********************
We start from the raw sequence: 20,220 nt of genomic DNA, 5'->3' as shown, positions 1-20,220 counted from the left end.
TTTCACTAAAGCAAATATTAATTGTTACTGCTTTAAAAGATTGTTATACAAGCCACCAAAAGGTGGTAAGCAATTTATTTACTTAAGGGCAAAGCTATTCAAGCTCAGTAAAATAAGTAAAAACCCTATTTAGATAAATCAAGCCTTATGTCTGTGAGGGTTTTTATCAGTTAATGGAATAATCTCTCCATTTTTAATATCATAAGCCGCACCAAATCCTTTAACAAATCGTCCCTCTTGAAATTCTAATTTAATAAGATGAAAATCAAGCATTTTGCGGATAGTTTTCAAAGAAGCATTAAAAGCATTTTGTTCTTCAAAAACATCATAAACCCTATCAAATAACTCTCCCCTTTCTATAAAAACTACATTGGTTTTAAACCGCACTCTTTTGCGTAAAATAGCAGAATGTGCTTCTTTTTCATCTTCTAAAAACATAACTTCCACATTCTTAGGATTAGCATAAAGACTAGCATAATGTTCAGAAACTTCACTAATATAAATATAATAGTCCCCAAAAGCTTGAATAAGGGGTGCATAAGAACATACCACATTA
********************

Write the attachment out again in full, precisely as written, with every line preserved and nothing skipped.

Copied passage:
We start from the raw sequence: 20,220 nt of genomic DNA, 5'->3' as shown, positions 1-20,220 counted from the left end.
TTTCACTAAAGCAAATATTAATTGTTACTGCTTTAAAAGATTGTTATACAAGCCACCAAAAGGTGGTAAGCAATTTATTTACTTAAGGGCAAAGCTATTCAAGCTCAGTAAAATAAGTAAAAACCCTATTTAGATAAATCAAGCCTTATGTCTGTGAGGGTTTTTATCAGTTAATGGAATAATCTCTCCATTTTTAATATCATAAGCCGCACCAAATCCTTTAACAAATCGTCCCTCTTGAAATTCTAATTTAATAAGATGAAAATCAAGCATTTTGCGGATAGTTTTCAAAGAAGCATTAAAAGCATTTTGTTCTTCAAAAACATCATAAACCCTATCAAATAACTCTCCCCTTTCTATAAAAACTACATTGGTTTTAAACCGCACTCTTTTGCGTAAAATAGCAGAATGTGCTTCTTTTTCATCTTCTAAAAACATAACTTCCACATTCTTAGGATTAGCATAAAGACTAGCATAATGTTCAGAAACTTCACTAATATAAATATAATAGTCCCCAAAAGCTTGAATAAGGGGTGCATAAGAACATACCACATTA